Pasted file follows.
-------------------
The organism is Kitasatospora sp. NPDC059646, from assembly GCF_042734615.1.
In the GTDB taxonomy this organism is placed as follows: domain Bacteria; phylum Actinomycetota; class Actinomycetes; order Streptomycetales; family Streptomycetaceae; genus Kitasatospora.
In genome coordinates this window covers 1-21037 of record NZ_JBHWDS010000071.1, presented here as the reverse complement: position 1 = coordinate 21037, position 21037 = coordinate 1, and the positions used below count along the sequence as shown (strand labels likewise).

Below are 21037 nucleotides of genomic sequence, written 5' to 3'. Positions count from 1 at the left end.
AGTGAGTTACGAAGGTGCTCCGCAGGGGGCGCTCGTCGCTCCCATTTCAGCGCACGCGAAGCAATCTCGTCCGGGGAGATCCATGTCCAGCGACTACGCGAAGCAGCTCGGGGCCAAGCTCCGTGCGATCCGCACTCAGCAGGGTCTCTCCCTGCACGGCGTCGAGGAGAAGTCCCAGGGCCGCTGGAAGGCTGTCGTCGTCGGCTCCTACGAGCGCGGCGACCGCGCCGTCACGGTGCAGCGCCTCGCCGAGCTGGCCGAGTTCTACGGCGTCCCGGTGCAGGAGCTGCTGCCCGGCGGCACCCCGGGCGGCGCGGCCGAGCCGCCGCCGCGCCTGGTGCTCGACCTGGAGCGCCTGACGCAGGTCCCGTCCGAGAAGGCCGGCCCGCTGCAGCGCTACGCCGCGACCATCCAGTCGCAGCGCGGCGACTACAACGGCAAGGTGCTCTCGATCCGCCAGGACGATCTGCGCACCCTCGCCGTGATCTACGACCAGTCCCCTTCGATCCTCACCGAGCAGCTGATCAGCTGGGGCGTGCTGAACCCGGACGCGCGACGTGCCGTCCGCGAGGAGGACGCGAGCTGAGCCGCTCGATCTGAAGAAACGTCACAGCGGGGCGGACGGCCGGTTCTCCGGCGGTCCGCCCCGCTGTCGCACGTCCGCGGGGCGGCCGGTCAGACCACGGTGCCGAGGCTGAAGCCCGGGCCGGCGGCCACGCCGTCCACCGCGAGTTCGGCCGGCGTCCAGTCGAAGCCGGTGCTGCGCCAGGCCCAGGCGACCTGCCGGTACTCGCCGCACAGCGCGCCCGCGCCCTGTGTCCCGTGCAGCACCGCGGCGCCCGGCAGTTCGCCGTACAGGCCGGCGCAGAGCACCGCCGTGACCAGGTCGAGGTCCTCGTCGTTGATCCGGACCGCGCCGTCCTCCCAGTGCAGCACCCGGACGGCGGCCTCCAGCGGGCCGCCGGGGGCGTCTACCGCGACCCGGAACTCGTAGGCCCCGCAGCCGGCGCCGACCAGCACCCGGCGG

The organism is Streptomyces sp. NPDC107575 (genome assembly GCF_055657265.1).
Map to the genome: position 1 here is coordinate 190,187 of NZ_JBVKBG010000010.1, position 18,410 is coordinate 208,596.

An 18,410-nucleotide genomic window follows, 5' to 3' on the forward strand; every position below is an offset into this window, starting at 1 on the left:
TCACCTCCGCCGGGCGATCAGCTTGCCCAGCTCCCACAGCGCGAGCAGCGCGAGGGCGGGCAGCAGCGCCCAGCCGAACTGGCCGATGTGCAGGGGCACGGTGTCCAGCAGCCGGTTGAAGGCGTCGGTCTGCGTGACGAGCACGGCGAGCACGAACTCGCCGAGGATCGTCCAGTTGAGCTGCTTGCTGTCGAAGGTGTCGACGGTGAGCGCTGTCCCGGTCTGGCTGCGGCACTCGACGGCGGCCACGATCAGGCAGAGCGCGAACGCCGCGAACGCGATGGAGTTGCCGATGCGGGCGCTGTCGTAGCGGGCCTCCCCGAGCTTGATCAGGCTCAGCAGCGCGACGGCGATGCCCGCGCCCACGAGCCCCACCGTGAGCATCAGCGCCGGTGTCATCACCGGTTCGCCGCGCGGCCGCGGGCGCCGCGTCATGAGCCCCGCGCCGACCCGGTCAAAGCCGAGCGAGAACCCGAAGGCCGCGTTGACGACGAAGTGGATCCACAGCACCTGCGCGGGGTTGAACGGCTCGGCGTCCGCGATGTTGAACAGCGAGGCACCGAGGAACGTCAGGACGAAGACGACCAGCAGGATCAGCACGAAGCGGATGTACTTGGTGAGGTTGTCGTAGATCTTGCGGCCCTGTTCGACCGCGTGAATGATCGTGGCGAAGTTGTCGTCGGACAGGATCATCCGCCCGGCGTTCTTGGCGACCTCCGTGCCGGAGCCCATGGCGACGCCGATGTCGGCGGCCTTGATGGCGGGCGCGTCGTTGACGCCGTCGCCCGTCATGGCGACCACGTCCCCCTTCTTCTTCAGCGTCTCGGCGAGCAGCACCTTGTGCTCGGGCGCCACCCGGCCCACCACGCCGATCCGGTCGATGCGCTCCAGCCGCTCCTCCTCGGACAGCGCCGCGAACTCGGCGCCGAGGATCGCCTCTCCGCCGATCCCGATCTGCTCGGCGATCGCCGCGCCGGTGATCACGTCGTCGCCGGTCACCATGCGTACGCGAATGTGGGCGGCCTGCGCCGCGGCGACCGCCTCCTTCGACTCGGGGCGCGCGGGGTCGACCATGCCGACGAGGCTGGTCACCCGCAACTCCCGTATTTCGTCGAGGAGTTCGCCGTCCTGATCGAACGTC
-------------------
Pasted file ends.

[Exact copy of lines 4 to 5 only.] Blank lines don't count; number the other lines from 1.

Below are 21037 nucleotides of genomic sequence, written 5' to 3'. Positions count from 1 at the left end.
AGTGAGTTACGAAGGTGCTCCGCAGGGGGCGCTCGTCGCTCCCATTTCAGCGCACGCGAAGCAATCTCGTCCGGGGAGATCCATGTCCAGCGACTACGCGAAGCAGCTCGGGGCCAAGCTCCGTGCGATCCGCACTCAGCAGGGTCTCTCCCTGCACGGCGTCGAGGAGAAGTCCCAGGGCCGCTGGAAGGCTGTCGTCGTCGGCTCCTACGAGCGCGGCGACCGCGCCGTCACGGTGCAGCGCCTCGCCGAGCTGGCCGAGTTCTACGGCGTCCCGGTGCAGGAGCTGCTGCCCGGCGGCACCCCGGGCGGCGCGGCCGAGCCGCCGCCGCGCCTGGTGCTCGACCTGGAGCGCCTGACGCAGGTCCCGTCCGAGAAGGCCGGCCCGCTGCAGCGCTACGCCGCGACCATCCAGTCGCAGCGCGGCGACTACAACGGCAAGGTGCTCTCGATCCGCCAGGACGATCTGCGCACCCTCGCCGTGATCTACGACCAGTCCCCTTCGATCCTCACCGAGCAGCTGATCAGCTGGGGCGTGCTGAACCCGGACGCGCGACGTGCCGTCCGCGAGGAGGACGCGAGCTGAGCCGCTCGATCTGAAGAAACGTCACAGCGGGGCGGACGGCCGGTTCTCCGGCGGTCCGCCCCGCTGTCGCACGTCCGCGGGGCGGCCGGTCAGACCACGGTGCCGAGGCTGAAGCCCGGGCCGGCGGCCACGCCGTCCACCGCGAGTTCGGCCGGCGTCCAGTCGAAGCCGGTGCTGCGCCAGGCCCAGGCGACCTGCCGGTACTCGCCGCACAGCGCGCCCGCGCCCTGTGTCCCGTGCAGCACCGCGGCGCCCGGCAGTTCGCCGTACAGGCCGGCGCAGAGCACCGCCGTGACCAGGTCGAGGTCCTCGTCGTTGATCCGGACCGCGCCGTCCTCCCAGTGCAGCACCCGGACGGCGGCCTCCAGCGGGCCGCCGGGGGCGTCTACCGCGACCCGGAACTCGTAGGCCCCGCAGCCGGCGCCGACCAGCACCCGGCGG